At this point we were starting to tour Europe regularly and did all our following tours with a punk label from Italy. They had a backline we could use, but again it wasn’t what we were used to using back home. We had a couple of Marshalls (900 & 2100 I believe) with 4×12 cabs, and a Behringer Ultrabass head with a 4×12. The drum kit was beat-up to say the least. It’s then we realized how spoiled we had been on our first European tour and those Scion dates.

Slowly starting to catch on, we would spend the last few practices before leaving for Europe with our gear set-up differently at our jam space and tried our best to recreate an uncomfortable situation for ourselves, just to be mentally prepared for what was ahead. It sort of paid off, and I felt like every time we went back to Europe we were getting more comfortable playing with whatever was handed to us.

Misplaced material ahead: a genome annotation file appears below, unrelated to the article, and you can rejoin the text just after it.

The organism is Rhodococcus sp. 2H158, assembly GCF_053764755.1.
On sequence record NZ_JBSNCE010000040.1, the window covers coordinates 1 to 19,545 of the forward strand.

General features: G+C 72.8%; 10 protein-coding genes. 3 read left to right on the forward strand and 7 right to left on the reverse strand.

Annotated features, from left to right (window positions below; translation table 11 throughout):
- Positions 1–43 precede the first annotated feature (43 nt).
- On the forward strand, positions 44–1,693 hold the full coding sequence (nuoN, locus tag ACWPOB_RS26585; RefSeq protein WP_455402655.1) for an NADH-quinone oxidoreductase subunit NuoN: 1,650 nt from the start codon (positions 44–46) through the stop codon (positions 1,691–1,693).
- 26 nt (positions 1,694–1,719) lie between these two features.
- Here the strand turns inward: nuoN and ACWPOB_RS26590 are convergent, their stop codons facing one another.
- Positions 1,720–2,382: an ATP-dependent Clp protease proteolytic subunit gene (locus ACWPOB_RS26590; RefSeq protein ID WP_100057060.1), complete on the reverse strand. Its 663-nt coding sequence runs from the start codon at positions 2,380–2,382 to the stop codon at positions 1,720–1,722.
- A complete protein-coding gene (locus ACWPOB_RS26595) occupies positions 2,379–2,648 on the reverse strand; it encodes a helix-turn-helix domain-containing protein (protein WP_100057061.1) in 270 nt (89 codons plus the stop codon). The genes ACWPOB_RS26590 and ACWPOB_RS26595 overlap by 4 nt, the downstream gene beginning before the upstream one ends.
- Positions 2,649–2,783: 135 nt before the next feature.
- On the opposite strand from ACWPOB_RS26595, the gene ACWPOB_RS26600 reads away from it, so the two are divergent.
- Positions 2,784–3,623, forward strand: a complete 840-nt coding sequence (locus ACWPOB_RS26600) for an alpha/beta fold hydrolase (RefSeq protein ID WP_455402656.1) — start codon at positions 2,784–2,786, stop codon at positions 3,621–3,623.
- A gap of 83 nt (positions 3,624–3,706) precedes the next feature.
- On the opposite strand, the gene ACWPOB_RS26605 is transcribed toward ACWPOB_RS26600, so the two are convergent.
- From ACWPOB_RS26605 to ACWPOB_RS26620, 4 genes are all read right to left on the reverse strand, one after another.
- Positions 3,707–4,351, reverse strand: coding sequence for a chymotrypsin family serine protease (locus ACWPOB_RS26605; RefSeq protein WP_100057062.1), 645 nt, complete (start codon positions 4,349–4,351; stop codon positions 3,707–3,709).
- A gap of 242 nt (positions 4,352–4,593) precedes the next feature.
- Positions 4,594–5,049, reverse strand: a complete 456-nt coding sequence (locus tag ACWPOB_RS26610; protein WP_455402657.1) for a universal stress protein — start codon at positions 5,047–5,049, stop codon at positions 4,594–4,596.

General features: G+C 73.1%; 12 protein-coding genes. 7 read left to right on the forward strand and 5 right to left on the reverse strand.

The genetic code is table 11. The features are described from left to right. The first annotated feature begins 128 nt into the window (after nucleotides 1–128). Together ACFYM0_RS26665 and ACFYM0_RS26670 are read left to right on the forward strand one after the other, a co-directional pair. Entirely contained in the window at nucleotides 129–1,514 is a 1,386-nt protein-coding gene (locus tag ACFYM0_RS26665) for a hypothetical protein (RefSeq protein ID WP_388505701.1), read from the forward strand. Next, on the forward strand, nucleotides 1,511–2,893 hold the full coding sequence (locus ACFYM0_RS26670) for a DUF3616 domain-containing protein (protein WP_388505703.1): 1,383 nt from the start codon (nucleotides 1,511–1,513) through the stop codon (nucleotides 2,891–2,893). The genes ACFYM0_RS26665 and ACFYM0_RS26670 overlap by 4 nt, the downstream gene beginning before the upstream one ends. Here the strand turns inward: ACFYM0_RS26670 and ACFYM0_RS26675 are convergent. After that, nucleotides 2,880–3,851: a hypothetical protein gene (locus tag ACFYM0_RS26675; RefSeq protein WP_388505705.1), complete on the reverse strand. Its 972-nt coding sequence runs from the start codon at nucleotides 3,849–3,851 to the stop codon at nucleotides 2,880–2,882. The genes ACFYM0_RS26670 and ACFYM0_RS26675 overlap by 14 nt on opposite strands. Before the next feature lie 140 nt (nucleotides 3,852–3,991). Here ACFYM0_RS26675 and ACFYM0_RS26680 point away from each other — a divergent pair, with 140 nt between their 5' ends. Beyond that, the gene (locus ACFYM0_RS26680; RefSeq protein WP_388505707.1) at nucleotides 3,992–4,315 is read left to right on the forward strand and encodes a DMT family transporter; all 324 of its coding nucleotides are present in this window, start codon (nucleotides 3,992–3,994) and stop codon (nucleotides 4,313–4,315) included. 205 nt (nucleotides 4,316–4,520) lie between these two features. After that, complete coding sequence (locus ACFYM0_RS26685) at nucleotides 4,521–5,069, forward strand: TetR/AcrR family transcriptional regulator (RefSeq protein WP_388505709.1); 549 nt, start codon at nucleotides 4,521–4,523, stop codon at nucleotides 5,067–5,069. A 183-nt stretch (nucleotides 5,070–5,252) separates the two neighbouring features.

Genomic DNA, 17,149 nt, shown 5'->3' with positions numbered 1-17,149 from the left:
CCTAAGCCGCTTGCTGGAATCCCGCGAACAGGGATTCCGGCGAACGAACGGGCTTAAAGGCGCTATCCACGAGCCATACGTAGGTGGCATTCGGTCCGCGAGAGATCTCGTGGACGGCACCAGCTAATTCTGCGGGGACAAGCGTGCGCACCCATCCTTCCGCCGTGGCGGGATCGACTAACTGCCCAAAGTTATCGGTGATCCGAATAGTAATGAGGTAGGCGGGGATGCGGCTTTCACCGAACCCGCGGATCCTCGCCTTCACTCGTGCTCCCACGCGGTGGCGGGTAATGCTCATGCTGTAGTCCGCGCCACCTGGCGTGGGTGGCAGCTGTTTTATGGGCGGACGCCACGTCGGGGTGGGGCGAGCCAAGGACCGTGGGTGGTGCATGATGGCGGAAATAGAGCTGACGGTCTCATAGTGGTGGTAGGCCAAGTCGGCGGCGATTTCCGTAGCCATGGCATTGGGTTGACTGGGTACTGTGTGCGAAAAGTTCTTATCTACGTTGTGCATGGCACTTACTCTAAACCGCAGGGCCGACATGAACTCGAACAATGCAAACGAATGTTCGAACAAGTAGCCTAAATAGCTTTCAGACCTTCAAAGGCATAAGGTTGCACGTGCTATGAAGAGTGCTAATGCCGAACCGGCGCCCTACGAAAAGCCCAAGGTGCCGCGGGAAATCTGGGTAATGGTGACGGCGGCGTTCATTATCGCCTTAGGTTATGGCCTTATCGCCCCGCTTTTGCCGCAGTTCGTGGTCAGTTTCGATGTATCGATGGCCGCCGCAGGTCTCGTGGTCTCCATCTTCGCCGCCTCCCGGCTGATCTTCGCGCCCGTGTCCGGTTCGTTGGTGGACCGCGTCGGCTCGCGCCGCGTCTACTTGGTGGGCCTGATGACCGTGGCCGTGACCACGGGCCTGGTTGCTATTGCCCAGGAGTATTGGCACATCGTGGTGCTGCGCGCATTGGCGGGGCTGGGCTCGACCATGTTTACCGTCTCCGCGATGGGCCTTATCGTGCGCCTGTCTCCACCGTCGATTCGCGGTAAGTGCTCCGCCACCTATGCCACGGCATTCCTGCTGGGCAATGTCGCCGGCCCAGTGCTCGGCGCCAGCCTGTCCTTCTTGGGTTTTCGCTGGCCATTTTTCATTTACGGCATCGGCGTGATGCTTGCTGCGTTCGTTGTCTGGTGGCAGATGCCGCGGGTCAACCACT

It has been a couple of years now since I learned to embrace the disorder and uncomfortable situations, and in doing so I think it helped our performances even when we had all our gear in ideal situations. I realized that if I wanted to travel the world and play my music; I would have to learn to work with whatever was thrown at me. It didn’t matter if it was a $3000 amp or a $30 combo. I had to make it work, sound good and still destroy on stage.

Recently we were truly put to the test on our tour of Mexico, and that’s actually the reason I thought of writing this. We had a different backline at every show and often it was just a Line 6 combo amp or worse. There were times that there was no drum stool, so the drummer just grabbed a patio chair. The stage sound was either bad or horrible. Definitely it was tough playing some of these shows in Mexico, but for my band to do a Mexican tour this is how it was going to happen, and I much rather be in Mexico grinding than sitting at home dreaming about it.